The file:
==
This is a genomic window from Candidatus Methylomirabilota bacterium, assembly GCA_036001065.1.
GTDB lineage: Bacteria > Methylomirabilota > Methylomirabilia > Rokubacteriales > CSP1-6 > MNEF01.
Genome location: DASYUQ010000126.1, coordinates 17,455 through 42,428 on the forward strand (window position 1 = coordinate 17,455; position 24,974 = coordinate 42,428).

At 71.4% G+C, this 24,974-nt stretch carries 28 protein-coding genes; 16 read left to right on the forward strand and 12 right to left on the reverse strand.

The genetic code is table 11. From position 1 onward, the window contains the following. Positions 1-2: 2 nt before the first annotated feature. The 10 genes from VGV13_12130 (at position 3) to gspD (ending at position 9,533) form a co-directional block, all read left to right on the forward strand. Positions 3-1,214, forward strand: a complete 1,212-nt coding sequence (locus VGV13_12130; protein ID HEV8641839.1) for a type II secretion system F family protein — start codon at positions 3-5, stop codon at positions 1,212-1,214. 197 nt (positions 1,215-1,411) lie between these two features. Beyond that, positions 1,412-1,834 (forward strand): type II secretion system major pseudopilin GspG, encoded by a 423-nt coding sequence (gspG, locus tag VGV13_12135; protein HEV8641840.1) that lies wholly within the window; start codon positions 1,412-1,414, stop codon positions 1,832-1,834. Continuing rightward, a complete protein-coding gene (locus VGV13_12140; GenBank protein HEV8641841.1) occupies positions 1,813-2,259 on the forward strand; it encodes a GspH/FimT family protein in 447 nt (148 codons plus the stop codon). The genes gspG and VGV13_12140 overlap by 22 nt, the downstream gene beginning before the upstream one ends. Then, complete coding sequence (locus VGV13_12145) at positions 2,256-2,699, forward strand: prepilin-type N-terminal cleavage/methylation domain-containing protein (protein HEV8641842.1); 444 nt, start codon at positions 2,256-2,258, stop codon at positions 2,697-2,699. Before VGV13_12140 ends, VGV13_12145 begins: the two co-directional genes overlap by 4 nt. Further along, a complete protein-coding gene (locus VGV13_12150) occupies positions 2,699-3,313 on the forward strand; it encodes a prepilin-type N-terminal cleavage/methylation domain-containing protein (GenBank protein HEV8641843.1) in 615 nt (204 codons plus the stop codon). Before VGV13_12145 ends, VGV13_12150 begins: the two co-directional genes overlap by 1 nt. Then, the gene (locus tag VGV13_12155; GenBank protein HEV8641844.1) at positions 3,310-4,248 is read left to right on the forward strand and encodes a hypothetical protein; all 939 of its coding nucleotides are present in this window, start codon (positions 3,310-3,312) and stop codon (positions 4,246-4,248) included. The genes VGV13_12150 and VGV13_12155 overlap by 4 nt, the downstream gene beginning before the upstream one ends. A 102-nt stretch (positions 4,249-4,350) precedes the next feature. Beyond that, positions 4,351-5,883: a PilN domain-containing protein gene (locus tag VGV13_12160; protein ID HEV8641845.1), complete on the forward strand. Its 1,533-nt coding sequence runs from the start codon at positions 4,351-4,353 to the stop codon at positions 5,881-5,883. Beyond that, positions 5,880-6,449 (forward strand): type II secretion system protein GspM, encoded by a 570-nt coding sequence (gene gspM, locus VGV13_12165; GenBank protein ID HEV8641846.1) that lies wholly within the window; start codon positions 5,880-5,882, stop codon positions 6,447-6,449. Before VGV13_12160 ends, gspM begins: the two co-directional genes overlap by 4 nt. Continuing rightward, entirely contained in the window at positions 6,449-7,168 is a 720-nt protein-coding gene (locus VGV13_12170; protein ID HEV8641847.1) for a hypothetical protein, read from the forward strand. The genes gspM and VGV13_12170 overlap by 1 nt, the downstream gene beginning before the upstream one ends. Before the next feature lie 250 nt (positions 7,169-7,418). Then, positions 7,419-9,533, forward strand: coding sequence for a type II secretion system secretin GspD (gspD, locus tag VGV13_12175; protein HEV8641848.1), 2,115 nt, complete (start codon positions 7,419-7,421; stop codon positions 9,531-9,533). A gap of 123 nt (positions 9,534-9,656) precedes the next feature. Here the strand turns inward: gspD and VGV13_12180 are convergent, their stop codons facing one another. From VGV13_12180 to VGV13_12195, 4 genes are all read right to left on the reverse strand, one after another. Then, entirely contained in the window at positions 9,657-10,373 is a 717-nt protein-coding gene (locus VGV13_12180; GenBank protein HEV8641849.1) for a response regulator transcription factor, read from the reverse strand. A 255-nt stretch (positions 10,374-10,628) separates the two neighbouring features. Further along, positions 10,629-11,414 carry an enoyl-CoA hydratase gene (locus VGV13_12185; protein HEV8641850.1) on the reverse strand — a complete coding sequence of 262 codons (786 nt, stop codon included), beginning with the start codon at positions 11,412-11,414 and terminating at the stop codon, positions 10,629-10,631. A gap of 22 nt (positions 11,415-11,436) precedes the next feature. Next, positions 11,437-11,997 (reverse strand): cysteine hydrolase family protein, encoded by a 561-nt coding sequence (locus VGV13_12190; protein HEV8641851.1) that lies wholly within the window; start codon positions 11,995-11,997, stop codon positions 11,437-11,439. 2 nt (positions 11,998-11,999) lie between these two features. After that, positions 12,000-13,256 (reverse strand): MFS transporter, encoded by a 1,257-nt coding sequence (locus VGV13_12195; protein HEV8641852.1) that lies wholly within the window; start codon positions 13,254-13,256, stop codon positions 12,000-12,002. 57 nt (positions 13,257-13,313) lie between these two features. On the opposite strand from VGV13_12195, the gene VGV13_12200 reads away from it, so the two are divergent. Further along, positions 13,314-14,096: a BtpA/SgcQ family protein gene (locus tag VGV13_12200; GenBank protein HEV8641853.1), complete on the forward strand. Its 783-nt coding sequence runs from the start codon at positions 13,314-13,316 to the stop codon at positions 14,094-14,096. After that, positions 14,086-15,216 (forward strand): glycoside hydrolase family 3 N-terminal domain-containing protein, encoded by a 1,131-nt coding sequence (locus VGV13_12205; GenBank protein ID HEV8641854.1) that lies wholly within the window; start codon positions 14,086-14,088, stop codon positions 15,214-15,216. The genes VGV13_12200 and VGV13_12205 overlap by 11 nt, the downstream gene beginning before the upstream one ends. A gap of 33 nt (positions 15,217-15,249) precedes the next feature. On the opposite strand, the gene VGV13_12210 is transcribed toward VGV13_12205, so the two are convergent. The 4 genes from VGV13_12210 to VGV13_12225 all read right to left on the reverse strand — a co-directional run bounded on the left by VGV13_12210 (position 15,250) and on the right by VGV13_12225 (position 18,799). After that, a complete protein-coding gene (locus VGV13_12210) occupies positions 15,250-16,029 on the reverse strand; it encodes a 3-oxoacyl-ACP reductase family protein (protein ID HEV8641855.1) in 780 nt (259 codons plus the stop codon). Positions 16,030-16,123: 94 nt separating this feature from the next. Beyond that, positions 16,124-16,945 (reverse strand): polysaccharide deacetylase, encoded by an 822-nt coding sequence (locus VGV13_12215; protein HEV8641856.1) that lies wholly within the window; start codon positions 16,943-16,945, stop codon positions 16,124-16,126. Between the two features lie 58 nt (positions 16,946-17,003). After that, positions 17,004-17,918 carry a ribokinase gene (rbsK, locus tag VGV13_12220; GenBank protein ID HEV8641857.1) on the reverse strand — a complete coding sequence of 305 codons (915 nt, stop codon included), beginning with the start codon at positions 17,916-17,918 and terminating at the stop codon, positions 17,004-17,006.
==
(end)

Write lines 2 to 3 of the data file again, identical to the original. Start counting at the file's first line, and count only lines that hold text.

GTDB lineage: Bacteria > Methylomirabilota > Methylomirabilia > Rokubacteriales > CSP1-6 > MNEF01.
Genome location: DASYUQ010000126.1, coordinates 17,455 through 42,428 on the forward strand (window position 1 = coordinate 17,455; position 24,974 = coordinate 42,428).